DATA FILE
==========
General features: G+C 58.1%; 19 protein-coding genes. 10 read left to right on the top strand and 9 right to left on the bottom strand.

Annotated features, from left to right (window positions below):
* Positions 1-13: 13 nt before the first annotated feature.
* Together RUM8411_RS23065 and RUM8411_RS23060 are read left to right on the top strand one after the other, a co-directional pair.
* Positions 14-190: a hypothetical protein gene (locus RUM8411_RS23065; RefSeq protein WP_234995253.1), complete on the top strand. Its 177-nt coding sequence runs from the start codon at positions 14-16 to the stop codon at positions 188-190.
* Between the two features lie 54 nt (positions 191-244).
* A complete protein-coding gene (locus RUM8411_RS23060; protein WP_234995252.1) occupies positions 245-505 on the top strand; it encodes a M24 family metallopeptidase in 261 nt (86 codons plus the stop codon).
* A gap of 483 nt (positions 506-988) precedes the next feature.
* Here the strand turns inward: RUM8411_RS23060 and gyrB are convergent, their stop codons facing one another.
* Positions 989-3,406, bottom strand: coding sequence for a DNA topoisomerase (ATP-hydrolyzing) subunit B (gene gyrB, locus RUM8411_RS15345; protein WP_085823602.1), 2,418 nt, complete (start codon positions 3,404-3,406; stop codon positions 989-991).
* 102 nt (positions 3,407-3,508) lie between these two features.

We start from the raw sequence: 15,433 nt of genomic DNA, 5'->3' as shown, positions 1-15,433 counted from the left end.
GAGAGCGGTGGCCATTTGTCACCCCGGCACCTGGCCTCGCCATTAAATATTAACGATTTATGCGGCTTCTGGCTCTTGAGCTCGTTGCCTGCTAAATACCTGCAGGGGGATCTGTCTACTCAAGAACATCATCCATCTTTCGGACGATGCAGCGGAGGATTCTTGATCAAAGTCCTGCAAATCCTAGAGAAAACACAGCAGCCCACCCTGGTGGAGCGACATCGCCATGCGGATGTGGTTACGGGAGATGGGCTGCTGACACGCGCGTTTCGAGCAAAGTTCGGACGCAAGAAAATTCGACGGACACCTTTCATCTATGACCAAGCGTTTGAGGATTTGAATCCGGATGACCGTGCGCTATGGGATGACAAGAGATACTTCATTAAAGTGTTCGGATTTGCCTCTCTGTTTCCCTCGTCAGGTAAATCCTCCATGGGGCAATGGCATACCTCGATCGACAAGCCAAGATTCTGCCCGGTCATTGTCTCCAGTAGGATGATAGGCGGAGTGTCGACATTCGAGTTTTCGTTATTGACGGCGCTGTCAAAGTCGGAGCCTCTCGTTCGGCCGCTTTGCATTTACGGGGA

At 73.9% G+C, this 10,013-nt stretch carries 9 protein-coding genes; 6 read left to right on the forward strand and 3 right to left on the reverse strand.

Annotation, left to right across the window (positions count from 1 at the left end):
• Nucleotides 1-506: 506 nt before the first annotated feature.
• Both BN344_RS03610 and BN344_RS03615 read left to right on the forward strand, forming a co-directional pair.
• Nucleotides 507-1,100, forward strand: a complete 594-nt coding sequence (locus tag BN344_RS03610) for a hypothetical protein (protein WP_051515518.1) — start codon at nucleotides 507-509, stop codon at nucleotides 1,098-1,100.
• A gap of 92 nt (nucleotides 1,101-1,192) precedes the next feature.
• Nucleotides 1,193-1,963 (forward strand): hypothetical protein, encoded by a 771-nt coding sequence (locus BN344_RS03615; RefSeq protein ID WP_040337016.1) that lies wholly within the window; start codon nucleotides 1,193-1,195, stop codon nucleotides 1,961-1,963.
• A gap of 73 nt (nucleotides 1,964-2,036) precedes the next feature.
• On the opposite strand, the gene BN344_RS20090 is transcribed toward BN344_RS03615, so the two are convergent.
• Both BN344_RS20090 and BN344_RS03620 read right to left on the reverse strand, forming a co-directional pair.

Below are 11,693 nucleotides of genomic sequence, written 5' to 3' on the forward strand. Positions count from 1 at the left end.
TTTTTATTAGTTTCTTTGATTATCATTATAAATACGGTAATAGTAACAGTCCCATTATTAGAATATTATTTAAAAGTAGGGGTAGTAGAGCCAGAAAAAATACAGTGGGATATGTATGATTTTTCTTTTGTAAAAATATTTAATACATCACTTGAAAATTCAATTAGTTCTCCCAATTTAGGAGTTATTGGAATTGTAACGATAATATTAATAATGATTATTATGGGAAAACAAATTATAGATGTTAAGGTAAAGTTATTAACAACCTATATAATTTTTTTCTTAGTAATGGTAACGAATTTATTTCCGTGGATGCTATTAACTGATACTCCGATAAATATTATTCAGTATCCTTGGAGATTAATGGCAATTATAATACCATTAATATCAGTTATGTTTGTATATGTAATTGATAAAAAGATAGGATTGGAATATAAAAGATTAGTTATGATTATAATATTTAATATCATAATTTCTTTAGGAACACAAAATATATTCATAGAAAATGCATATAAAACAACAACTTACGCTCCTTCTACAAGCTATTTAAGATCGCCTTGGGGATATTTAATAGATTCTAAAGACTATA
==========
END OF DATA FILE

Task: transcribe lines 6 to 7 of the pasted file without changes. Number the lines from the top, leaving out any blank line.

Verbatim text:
* Between the two features lie 54 nt (positions 191-244).
* A complete protein-coding gene (locus RUM8411_RS23060; protein WP_234995252.1) occupies positions 245-505 on the top strand; it encodes a M24 family metallopeptidase in 261 nt (86 codons plus the stop codon).